A written or spoken agreement, especially which is concerned for employment, sales is intended to be enforceable by law this is the definition of Contract.
This contract needs to come in effect and is possible by living, and sound human beings, the signing of the contract and the lawful effect of the contract are all done under the purview of sound individuals, therefore we should know all the facets in performing the contract, who performs, and what is the legal enforcement done in the formation of the contract, this is to be learned.
At least two parties are present in a contract - a promisor and a promisee. A promisee is that party to whom a promise is made and a promisor is another party who performs the promise.
In the contract, it is to be shown that the intention of the parties that the promise should be performed by the promisor himself. Such a promise is to be performed by the promisor. This means that the contracts which involve the exercise of personal skill like singing or dancing or are founded on personal confidence between the parties like promising/contracting to marry is to be performed by the promisor himself.
A contract indicating that the parties intended the promisor to fulfil the promise by himself, then the promisor is mandated to perform the promise. These usually include promises which involve personal skills, experience, or expertise and these contracts are usually based on the trust between the promisor and the promisee.
Example: Mary singing at Liza’s wedding reception is a good example of a personal skill being required to perform the promise.
Section 41 of Indian Contract Act 1872 throws light on "Effect of accepting performance from third person” This states that When a promisee accepts performance of the promise made from a third person, the promisee cannot afterwards divert the performance of promise against the promisor. A promisee accepting performance of the promise from a third person, will not afterwards enforce it against the promisor who is present in the contract. Section 41 focuses on the promise being transferred to the promise from any third person present in the contract. The law mandates the promise to act accordingly and fulfil the promise accepted by him.
Section 40 of the Indian Contract Act 1872 illustrates the ‘Person by whom promises are to be performed’. When it appears from the nature of the case that this was the intention of the parties to any contract that any promise contained in the contract should be performed by the promisor by himself, then such promise must be performed by the promisor necessarily. Yet in other cases, the promisor or his representative may employ a competent person to perform the promise.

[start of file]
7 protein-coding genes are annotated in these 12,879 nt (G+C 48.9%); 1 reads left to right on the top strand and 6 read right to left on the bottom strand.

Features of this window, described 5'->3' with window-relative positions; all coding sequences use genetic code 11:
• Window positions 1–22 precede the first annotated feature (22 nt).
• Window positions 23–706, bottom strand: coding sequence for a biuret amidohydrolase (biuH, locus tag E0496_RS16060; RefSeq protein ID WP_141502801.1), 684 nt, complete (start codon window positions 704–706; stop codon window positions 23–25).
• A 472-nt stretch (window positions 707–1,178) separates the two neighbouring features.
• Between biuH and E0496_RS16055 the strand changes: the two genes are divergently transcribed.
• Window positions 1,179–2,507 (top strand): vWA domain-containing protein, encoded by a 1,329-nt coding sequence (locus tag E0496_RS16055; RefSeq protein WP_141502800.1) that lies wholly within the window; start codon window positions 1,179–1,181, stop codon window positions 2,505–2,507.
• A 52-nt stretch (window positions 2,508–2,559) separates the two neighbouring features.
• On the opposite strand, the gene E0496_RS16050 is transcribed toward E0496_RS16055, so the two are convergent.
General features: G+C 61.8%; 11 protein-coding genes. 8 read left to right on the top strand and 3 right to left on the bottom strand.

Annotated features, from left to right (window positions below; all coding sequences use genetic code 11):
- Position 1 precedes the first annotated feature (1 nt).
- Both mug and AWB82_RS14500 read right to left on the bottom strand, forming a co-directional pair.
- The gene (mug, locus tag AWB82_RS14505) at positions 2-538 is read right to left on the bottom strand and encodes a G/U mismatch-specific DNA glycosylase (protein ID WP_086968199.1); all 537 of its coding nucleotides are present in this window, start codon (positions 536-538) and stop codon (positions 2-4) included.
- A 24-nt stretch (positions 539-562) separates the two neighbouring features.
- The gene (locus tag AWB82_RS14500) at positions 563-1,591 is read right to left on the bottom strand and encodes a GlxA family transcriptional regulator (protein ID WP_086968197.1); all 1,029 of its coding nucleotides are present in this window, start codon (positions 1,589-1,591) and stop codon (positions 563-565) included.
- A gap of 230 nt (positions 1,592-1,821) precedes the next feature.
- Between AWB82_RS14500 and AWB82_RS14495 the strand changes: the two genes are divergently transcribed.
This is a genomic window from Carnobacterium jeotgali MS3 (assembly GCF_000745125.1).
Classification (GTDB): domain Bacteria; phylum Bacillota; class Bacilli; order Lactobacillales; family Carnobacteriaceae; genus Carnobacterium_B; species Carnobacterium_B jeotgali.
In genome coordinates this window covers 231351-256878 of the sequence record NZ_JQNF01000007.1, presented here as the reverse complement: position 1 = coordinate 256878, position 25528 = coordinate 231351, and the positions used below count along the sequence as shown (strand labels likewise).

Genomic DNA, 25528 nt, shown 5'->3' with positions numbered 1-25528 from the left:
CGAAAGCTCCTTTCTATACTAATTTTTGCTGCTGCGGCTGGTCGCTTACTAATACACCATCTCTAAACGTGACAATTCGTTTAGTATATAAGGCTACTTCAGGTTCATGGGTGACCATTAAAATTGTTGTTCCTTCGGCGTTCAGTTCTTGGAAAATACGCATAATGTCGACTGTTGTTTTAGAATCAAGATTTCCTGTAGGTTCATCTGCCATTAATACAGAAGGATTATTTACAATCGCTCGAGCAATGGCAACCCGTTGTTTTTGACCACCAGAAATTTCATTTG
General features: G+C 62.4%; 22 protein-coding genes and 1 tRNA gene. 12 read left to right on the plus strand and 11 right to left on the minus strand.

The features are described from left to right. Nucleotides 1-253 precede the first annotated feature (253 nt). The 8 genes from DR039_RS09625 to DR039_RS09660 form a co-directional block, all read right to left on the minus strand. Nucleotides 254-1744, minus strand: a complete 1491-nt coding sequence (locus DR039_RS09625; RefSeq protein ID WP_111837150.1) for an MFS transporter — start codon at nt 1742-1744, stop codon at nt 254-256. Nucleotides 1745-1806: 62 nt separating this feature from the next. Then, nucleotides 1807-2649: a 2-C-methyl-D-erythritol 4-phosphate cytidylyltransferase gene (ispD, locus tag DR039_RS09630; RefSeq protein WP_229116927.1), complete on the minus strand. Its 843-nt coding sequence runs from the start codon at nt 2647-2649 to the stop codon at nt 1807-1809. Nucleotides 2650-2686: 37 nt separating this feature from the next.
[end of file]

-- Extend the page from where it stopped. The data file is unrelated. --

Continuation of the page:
Example: Sana promises to pay Michael a sum of money. Sana may perform this promise, either by personally paying the money to Michael or by causing it to be paid to Michael by another person or representative; and if Sana dies before the time appointed for payment, his representatives must perform the promise, or employ some proper person to do so.
Section 42 of The Indian Contract Act 1872 talks about “Devolution of Joint Liabilities”. When two or more persons made a joint promise, then (unless a contrary intention appears by the contract) all those contracting persons, during their joint lives, and, after the death of either of them, his representative jointly also with the survivor or survivors, and after the death of the last survivor, all the representatives jointly, will have to fulfil the promise. This section takes the parties jointly liable to conduct and perform a promise so contracted in. The parties in the joint liability will be required to complete this promise even if their death occurs, in that case, their legal representatives need to fulfil the same.
Performance of Contract consists of these various sections which moreover makes the contract legally enforceable. Performing of the contract can be on any – the promisor himself, the agent or the representatives appointed.
1. What Comes First in A Valid Contract?
The first element in a valid contract would be the offer. An offer or a promise or an agreement needs to be contracted. As there is no offer then there will be no contract. In the Contracts Act, 1950, the first elements in a contract would be offered.
2. What Are The Essential Elements Required to Form A Legal Contract?
There are mainly five essential elements to form a legal contract- Offer, Acceptance, Consideration, Capacity and Lawful Purpose.
3. Who is A Promisee in A Contract?
A person to whom a promise has been made is the promise in a contract. In general, a promisee will maintain an action on a promise made to him, while when the consideration moves not from the promisee, but some other person, as a cause of action because he is the person for whose use the contract was made.